The financial crisis began at the height of the last economic boom, in the middle of 2007.
Interest rates were slashed in the autumn of that year, and have remained at rock bottom ever since. For nine long years, savers have suffered as a result of this policy.
Most people fully accept the need for radical financial policies to rescue the banks and the wider economy, to save jobs and to protect homeowners from losing the roof over their heads. But when is it ever going to end?
When are elderly people with small lump sums of cash savings, accumulated over a lifetime of hard work, going to at least see their capital keep pace with inflation?
There has even been talk in recent years of the day coming when savers will have to pay to keep their money in banks.
Many elderly people do not have the inclination to take risk in the stock markets, and the stress that that entails, and so prefer to keep their savings in banks. It is hardly unreasonable of them to hope for a small return on those savings.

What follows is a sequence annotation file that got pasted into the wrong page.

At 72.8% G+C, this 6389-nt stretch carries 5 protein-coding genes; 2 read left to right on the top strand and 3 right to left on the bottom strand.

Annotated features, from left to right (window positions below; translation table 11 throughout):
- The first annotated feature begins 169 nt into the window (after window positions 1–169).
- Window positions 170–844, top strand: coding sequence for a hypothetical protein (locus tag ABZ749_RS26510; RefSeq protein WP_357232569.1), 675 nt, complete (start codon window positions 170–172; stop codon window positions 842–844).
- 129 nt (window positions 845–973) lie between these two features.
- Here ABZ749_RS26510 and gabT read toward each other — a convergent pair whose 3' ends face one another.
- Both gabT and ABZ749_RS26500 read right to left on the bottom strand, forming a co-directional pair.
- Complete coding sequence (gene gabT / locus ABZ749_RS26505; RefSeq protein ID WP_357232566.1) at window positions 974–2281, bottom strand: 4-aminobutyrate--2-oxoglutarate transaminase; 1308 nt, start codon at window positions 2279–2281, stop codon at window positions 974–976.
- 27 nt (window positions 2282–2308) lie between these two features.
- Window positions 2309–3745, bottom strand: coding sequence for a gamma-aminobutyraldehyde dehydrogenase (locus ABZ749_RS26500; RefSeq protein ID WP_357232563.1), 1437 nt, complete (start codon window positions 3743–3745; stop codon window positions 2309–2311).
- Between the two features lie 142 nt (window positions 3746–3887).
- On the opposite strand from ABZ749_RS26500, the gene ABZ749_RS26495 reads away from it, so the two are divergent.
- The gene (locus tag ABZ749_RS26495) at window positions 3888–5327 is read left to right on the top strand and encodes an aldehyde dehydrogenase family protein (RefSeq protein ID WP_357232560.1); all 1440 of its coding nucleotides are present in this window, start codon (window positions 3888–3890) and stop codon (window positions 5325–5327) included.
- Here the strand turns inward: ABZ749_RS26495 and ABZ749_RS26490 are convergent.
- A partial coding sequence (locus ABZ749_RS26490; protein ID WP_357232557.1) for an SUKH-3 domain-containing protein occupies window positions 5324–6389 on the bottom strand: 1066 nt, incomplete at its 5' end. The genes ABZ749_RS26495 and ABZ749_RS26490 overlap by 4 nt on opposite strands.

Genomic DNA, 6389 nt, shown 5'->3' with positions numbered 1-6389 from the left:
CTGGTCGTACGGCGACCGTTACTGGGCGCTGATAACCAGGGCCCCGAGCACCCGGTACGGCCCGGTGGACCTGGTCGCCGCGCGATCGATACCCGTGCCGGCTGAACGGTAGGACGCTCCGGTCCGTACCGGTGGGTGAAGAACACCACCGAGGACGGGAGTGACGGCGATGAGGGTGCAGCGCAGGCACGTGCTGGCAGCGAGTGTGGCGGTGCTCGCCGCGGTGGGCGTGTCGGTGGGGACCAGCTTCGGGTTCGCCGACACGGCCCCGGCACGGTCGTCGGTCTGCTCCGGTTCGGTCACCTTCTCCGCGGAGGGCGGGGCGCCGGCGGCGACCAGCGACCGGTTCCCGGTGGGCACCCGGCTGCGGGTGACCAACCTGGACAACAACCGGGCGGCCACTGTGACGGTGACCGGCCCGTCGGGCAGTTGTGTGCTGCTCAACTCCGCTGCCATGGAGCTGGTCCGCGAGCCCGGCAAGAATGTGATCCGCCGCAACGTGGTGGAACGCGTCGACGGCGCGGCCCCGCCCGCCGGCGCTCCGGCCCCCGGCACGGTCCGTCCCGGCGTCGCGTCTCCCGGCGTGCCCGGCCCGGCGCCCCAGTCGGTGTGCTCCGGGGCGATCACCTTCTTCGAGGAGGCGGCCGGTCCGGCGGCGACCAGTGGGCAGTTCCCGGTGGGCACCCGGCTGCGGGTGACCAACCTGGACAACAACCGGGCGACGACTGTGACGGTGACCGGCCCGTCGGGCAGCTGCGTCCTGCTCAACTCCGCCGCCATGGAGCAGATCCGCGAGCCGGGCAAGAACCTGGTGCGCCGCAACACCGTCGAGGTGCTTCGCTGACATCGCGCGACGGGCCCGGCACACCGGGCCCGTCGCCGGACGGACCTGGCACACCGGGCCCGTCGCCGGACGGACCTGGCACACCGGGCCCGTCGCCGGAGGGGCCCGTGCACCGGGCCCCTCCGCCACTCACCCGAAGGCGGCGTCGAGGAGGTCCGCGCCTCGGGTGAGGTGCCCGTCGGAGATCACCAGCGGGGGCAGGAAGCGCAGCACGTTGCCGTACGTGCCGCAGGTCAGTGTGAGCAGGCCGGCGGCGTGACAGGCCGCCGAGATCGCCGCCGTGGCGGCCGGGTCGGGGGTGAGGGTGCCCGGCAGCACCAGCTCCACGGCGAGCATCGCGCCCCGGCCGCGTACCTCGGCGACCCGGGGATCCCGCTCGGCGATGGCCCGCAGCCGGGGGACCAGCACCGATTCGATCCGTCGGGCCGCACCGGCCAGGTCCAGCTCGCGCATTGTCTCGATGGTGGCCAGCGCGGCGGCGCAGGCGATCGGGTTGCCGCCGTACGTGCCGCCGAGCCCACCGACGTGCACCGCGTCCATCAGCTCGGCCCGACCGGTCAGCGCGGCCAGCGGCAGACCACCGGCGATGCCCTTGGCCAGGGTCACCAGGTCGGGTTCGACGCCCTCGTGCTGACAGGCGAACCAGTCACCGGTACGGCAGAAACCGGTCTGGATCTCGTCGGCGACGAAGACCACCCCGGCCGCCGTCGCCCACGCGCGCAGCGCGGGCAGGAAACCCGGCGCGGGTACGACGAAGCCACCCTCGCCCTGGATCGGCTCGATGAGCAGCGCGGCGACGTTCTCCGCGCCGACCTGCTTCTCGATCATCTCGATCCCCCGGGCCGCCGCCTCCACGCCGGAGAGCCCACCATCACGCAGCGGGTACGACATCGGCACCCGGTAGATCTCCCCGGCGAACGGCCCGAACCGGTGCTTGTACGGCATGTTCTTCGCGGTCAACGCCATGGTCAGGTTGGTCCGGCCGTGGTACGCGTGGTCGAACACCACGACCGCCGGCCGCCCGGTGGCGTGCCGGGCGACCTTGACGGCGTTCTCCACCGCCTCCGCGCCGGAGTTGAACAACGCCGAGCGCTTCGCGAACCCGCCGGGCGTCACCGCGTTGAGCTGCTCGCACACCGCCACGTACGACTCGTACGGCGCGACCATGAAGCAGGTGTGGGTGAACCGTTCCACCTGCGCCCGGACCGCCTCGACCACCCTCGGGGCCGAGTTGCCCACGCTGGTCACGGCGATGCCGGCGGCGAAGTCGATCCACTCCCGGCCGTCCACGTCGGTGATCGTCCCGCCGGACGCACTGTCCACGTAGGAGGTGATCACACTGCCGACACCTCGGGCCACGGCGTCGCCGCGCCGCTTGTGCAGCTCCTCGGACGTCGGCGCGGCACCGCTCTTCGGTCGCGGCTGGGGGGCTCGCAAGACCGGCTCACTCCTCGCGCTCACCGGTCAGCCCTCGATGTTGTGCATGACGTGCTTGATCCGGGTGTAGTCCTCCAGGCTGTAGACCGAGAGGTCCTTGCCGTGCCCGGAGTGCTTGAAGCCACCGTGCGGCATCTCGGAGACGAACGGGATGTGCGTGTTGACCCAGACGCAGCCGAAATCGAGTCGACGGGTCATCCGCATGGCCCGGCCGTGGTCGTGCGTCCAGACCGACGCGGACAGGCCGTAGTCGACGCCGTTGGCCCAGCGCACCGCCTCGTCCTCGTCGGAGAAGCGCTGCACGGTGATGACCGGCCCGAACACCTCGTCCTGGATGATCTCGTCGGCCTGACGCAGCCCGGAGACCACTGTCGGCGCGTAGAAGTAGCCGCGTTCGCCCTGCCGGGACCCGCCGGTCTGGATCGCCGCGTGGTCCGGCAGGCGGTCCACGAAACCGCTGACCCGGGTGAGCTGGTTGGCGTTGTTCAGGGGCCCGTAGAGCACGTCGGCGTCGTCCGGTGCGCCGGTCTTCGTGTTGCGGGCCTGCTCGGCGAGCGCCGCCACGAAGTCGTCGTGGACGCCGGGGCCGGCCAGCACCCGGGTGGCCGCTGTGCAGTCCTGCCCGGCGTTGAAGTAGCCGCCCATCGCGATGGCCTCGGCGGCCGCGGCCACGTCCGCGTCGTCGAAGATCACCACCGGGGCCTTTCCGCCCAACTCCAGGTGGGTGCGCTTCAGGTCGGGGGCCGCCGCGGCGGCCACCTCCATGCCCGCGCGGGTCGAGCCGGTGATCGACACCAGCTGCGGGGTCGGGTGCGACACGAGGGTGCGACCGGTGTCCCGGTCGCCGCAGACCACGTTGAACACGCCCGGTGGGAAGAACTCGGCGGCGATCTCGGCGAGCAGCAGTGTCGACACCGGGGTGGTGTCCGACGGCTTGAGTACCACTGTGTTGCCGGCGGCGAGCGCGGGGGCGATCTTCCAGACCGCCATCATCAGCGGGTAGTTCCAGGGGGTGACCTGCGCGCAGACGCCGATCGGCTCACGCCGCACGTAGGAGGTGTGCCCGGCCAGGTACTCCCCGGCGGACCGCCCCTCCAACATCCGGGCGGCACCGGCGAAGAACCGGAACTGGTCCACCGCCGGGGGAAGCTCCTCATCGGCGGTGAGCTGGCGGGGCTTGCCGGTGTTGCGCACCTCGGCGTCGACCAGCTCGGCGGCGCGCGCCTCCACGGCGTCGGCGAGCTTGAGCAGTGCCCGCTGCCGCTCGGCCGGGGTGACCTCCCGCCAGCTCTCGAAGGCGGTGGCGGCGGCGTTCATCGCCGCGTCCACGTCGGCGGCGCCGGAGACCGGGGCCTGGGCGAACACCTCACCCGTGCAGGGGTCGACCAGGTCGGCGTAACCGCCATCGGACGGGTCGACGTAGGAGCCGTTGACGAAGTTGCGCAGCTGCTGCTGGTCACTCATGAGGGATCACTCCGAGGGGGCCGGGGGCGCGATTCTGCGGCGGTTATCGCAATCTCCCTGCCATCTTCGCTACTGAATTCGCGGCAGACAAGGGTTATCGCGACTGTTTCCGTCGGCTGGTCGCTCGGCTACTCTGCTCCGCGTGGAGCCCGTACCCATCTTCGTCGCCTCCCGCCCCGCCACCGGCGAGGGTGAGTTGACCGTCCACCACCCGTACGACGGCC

Interest rates have been kept super low partly to ensure that those who have over-borrowed are kept afloat. But the needs of responsible savers have been mostly overlooked since the start of the financial crisis almost a decade ago.
Now the consumer group Which? has issued a report about “scissor-happy” Isa providers, in which rates are cut repeatedly. This leaves savers with another stressful and confusing component to their financial affairs, in which they have to closely monitor their accounts. As anyone with an Isa will know, there is endless trickery: savers are lured in by %age interest offers that then expire so that the rate plunges.
Which? identifies one NatWest account that had its return slashed from 2% to 0.25%.
Well done to Which? for also naming the most responsible building societies, which are less likely to cut rates. They deserve custom in these frustrating times for savers.